A school refused to display a student's breastfeeding artwork because the room was being used by Muslims to pray during Ramadan.
Sixth form student Martha Armitage, 18, is furious about the treatment of her intricate piece which took her 15 hours to make.
The painting of a woman's naked breast feeding her child is being displayed elsewhere in Tapton school in Sheffield instead.
Bosses say the decision was about "tolerance" and not "censorship".
But Martha said even Muslim friends have told her the artwork would not offend them and accused the school of being "overly sensitive".
She said: "As usual breastfeeding is being depicted in a sexual way. Why are people thinking it is sexual?
"My school should see my paintings as normalising breastfeeding. The more it is seen then the more acceptable it will be."
"I was breastfed as a child, as were my three brothers, and I don't see anything wrong with it.
"It was only a couple of years ago, when my brother and sister-in-law had their first child, that I realised there seemed to be a lot of fuss about it.
"In my family breastfeeding is normal, I'm flabbergasted people disagree."
Martha, who works part-time in a cafe, chose her subject of Mother and Baby after being given four choices for her A Level finals.
Her sister-in-law, Kim Houton, 20, had given birth to her second child, Ivy, who is now five months old.
Martha took photographs of Kim and Ivy together, with Kim happy to take her top off to show the intimacy between a mother and her newborn baby.
Martha, who lives in Sheffield, then took the photos into the exam room with her, where her work was produced over four three hour exam sessions.
Her family, including her dad, Alex, 44, who is an art teacher, and is head of his department, and mum, theatre nurse Mandy, 43, are immensely proud of what she has produced.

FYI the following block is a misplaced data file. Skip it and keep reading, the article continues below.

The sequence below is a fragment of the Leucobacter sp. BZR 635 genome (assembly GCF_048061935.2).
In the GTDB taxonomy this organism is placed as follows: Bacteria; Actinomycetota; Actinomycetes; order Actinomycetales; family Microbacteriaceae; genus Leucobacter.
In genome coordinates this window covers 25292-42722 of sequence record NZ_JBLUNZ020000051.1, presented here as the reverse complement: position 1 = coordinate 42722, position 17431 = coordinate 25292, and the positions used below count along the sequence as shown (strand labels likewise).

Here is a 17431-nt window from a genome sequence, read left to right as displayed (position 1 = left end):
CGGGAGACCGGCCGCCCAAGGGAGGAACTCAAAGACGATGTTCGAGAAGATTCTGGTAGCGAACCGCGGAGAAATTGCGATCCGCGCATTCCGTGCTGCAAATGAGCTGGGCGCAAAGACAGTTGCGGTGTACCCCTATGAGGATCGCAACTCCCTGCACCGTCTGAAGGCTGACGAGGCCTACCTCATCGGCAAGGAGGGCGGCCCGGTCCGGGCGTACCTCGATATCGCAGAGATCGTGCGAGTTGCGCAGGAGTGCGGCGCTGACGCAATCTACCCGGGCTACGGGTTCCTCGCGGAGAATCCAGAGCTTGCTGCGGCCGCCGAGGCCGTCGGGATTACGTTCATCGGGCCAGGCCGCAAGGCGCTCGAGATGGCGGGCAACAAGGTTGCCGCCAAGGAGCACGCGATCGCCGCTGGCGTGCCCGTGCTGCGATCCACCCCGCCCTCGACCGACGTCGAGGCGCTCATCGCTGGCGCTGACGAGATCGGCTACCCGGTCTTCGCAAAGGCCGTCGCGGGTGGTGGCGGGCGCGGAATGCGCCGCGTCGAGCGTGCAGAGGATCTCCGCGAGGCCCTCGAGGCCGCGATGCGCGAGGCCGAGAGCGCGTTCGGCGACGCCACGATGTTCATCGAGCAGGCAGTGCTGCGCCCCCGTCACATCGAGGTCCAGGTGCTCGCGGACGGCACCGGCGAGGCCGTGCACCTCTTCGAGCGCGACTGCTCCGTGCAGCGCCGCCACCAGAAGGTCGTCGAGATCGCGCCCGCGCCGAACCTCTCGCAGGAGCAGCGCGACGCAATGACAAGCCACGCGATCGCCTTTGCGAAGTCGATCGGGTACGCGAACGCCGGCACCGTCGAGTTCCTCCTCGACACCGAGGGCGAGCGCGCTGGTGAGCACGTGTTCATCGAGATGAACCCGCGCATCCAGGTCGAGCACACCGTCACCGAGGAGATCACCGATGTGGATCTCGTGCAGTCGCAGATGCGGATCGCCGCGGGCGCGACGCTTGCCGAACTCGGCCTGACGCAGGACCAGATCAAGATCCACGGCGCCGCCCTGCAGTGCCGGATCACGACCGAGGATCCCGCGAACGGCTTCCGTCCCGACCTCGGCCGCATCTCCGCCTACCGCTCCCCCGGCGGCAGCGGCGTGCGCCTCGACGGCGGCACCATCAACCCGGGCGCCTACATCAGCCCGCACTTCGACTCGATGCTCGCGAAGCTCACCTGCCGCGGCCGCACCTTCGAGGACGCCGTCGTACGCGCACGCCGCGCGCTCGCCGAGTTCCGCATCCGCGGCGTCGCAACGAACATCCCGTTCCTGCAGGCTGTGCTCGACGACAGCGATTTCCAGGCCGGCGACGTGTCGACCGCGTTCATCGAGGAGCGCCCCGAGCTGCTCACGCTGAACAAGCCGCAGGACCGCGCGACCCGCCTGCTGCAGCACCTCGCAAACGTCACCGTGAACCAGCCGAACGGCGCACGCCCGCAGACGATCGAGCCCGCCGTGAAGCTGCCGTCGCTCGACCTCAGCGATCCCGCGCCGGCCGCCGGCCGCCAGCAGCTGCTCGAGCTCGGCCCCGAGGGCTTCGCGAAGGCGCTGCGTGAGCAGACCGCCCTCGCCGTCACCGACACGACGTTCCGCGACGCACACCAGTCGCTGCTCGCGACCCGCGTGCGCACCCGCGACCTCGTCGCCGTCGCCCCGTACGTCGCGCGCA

Martha says was not even informed by the school of the decision, instead she noticed her work was not on display when she went to the school to collect her prom tickets.
She said: "I went to speak to the art technician because I wanted to see my artwork, I hadn't seen it since I'd submitted it for my A-level.
"The technician told me the artwork wasn't going on display at all because it includes breasts and it's Ramadan.
"I was just really, really shocked. I didn't know what to say. I left the school and when I went home I told my mum about it, she sent an email to the school.
"In their reply, they spoke about not having the artwork on display in the conference room which was going to be used as a prayer room.
"But I was told by the technician that my artwork wasn't going to be displayed anywhere.
"In any case, I don't understand why it's offensive. Muslim pupils at my school have told me they're not offended by it.
"I don't understand why the school were jumping to conclusions - they're just being overly sensitive.
"The school think it's respecting the tolerance of Muslims during Ramadan because my pictures show nipples, but if I showed a baby being fed by bottle it would be fine, they are promoting the wrong thing.
"They are censoring my work because it involves a bit of nudity.
"Why are they looking at the painting for the nipple? And not the concept of a mother bonding with her baby?"
Martha's mother Mandy sent an email to the school complaining and received a reply from the Art and Design subject leader.
It read: "Martha was not told that her work was not being displayed.
"She was told that her work was no longer in the conference room because the room is, during Ramadan, being used as a prayer room; this does not display (in my view) censorship, but rather respect and tolerance."